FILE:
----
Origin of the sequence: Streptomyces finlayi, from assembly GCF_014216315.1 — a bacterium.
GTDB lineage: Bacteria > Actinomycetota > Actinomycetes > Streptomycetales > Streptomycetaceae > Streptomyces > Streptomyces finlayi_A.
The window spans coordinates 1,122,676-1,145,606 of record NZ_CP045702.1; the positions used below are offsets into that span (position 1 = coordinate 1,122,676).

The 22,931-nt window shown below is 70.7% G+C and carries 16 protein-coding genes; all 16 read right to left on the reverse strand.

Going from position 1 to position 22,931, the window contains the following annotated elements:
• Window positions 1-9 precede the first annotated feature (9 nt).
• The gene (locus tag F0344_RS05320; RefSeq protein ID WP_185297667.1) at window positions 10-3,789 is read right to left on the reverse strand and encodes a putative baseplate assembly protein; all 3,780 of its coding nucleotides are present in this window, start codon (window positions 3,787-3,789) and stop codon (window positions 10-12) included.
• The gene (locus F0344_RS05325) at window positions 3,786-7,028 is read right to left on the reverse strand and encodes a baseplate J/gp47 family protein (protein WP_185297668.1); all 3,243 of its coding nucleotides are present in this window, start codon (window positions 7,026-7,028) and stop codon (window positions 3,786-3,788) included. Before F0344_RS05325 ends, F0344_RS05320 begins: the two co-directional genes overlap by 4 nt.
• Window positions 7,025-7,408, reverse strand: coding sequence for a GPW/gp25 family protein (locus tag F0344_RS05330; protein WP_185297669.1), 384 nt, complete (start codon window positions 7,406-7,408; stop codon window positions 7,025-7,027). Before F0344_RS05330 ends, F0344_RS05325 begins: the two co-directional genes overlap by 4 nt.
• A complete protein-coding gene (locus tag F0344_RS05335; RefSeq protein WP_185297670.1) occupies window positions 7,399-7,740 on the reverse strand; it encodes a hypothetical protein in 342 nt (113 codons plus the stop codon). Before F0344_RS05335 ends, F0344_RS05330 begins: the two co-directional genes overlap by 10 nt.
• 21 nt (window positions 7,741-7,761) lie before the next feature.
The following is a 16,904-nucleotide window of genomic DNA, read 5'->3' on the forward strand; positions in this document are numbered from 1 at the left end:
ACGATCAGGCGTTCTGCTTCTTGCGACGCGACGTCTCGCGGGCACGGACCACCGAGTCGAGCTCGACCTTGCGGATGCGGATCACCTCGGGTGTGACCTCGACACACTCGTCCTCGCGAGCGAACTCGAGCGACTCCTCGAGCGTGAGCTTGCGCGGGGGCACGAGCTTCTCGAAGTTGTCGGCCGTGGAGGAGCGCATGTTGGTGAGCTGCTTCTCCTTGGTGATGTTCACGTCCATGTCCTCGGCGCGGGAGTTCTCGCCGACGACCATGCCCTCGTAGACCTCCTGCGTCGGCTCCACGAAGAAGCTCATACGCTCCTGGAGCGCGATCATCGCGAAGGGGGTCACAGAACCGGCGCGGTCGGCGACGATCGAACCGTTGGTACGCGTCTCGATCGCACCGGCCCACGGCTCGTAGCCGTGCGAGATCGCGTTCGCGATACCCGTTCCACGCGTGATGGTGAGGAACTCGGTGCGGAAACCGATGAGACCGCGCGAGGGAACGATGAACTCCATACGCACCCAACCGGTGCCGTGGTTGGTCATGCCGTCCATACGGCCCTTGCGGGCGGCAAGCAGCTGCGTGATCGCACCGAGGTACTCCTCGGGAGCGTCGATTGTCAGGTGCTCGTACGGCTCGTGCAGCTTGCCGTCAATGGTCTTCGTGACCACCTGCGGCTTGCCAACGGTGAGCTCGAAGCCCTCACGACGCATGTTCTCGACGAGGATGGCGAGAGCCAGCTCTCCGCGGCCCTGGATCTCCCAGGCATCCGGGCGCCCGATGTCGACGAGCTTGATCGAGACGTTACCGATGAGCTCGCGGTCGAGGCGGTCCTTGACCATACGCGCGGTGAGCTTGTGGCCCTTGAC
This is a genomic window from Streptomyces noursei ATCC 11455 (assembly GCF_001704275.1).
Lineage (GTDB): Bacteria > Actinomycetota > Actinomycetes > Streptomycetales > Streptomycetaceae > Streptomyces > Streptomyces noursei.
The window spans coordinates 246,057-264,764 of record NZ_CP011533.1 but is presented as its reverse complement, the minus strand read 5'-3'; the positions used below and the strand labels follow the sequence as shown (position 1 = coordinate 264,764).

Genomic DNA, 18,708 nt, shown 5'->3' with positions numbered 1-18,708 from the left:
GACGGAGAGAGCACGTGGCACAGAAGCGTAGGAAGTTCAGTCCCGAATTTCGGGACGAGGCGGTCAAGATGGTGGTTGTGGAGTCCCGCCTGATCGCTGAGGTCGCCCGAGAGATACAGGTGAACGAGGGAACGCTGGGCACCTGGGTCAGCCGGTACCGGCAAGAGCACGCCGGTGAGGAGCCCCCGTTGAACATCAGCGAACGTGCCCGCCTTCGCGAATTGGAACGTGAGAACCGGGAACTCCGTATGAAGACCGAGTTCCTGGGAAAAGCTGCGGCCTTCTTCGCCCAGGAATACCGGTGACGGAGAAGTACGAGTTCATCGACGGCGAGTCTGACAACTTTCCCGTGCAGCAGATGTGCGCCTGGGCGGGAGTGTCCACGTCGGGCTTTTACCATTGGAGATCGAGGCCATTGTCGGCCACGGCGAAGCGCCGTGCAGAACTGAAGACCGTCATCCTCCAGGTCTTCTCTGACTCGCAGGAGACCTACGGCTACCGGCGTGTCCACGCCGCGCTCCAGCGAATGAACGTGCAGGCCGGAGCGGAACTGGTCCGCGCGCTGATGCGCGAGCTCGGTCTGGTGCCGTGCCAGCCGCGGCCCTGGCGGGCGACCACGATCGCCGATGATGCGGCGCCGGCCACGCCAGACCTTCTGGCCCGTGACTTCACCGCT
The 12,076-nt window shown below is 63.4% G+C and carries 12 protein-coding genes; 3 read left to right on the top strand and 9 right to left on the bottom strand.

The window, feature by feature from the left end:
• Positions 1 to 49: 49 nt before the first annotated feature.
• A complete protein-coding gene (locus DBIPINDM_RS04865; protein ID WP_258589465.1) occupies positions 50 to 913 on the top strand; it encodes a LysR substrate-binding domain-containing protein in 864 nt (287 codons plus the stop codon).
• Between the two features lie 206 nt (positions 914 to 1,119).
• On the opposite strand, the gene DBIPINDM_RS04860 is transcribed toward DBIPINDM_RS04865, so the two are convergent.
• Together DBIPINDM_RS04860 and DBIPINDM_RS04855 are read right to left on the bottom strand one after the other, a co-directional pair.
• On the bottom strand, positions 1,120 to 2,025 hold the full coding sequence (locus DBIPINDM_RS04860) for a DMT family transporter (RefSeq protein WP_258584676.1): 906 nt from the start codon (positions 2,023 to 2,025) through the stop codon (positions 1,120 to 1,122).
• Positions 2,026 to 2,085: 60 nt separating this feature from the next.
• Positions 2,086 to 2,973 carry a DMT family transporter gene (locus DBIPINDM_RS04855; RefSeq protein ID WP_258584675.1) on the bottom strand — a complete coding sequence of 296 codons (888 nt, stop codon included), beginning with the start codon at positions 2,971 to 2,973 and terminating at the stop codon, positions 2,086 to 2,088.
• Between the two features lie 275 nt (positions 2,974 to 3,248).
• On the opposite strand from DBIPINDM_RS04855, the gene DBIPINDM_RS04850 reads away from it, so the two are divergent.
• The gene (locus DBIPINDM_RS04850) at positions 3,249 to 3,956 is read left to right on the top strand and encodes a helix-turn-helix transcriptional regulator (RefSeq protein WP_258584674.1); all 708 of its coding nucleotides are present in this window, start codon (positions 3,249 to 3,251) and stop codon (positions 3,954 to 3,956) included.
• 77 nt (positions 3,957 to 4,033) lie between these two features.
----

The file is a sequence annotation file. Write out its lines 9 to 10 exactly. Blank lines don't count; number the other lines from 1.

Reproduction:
• Window positions 7,025-7,408, reverse strand: coding sequence for a GPW/gp25 family protein (locus tag F0344_RS05330; protein WP_185297669.1), 384 nt, complete (start codon window positions 7,406-7,408; stop codon window positions 7,025-7,027). Before F0344_RS05330 ends, F0344_RS05325 begins: the two co-directional genes overlap by 4 nt.
• A complete protein-coding gene (locus tag F0344_RS05335; RefSeq protein WP_185297670.1) occupies window positions 7,399-7,740 on the reverse strand; it encodes a hypothetical protein in 342 nt (113 codons plus the stop codon). Before F0344_RS05335 ends, F0344_RS05330 begins: the two co-directional genes overlap by 10 nt.